Lenny connected me to some great baklava. And a really great local beverage. And the best burger deal in Providence. But more than that, Lenny connected me to a church community that loved Jesus and took the Bible seriously. 

We had found the church online. We didn’t know anyone there, but we tumbled out of the minivan with our kids. We weren’t sure what to expect. I think we were just hoping that our kids would make it through the evening service. As I walked through the doors of the church, a man who appeared to be in his late 50’s greeted me. It was Lenny.  

He looked me in the eye and shook my hand. He asked my name and where I was from. Whereas some people ask for these details like you’re applying for a license at the kiosk at the DMV, Lenny asked these questions with an unobtrusive warmth that I found engaging. When he found out that I was only visiting Providence for a couple weeks, his interest didn’t wane. He immediately jotted down some of the things that I had to try while in town (it didn’t hurt that Lenny turned out to have good taste).  

Even for an introvert like me, I found that Lenny struck the right balance of being interested without being intrusive.  

One thing that stood out to me about Lenny was that he was a natural connector. In that first meeting, he invited our family to join members of the church catch the Fourth of July fireworks after church. We declined (remember: introvert), but I felt valued by the invitation. It was the next week that Lenny invited me out to that burger place so that I could meet some young men at church. They each took time to introduce themselves and Lenny had them briefly share how they came to faith in Christ. I not only felt welcomed, but now I was being spiritually encouraged too as I was being told brief stories of God’s goodness.  

We went back to that church the rest of our time in that city and that initial welcome at the door was a big reason why. A warm, well-placed welcome encouraged my family to move toward this Christian community. Maybe you’ve experienced something similar.  

This welcome is not only something that happens before the service. It’s also—critically—something that happens after the service. It happens in the moments after the service concludes and a visitor makes the decision whether to dart for the door or stick around for a few minutes. It happens as the visitor’s eyes scan a sea of unfamiliar faces in the narthex. And it happens the next day when a follow-up phone call is made to thank the person for joining us for worship.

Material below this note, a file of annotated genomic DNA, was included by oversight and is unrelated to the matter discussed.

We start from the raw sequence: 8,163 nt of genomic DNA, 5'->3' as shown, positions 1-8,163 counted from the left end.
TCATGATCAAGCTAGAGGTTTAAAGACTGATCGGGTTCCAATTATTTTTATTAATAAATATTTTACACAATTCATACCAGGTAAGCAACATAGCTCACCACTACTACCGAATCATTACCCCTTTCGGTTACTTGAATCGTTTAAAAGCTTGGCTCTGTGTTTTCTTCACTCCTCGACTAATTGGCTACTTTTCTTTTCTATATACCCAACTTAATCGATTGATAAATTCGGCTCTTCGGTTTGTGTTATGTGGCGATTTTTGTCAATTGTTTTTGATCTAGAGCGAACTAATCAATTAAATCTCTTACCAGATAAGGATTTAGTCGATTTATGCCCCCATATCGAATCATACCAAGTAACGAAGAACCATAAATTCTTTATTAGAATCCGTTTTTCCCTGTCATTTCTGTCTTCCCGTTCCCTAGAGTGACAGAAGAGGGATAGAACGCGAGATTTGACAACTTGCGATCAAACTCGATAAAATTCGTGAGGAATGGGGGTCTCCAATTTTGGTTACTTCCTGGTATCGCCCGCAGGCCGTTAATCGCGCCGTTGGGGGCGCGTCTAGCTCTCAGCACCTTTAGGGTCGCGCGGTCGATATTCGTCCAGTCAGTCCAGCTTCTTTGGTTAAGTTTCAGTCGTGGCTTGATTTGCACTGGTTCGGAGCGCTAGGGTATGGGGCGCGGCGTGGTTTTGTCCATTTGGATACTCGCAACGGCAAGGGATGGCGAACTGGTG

A warm welcome can make the difference between someone moving toward Bible-based, Christ-centered community or drifting from it.  

So, one thing that I’d love to see happen at Harvest is to develop a more robust welcome ministry on Sundays. While it’s the job of the entire congregation to be hospitable, I’m looking to train and develop a couple teams of people who will help lead the congregation in a ministry of welcome before and worship service.  

This is a ministry that is still being developed, but as a first step I’m looking for people who would be interested in serving in this way and helping to move this ministry area forward. We have a need for different gifts and interests to serve in different roles. The primary qualification is a love for people and an enthusiasm to see people connected to Christian community at Harvest. If this is something you’re interested in or you’re looking for a place to serve at Harvest, would you consider taking this 60 second quiz to see if you might be particularly suited to help our congregation become more welcoming on Sundays?   

Together, let’s work to make Harvest a place where people—visitors, regular attenders, and members alike—are increasingly welcomed and drawn into community where they can know Christ and grow in Him.  

See you Sunday,  
Pastor Wayne  


What I’m Reading 

The Wager: A Tale of Shipwreck, Mutiny, and Murder by David Grann – Honestly, this book may have had one of the most intriguing descriptions that I’ve come across. The book is a remarkable story of survival and the human spirit—both its strength and the darkness hidden within.   

Rescued Skills: Essential Skills for Restoring the Sexually Broken by Deepak Reju and Jonathan Holmes – I referenced this book in last Sunday’s sermon. I think this has been one of the most helpful books that I’ve read this year. There are many books about pornography written for the struggler, but this book’s contribution is that it’s written for the person discipling someone through a struggle with sexual sin. I’d highly recommend.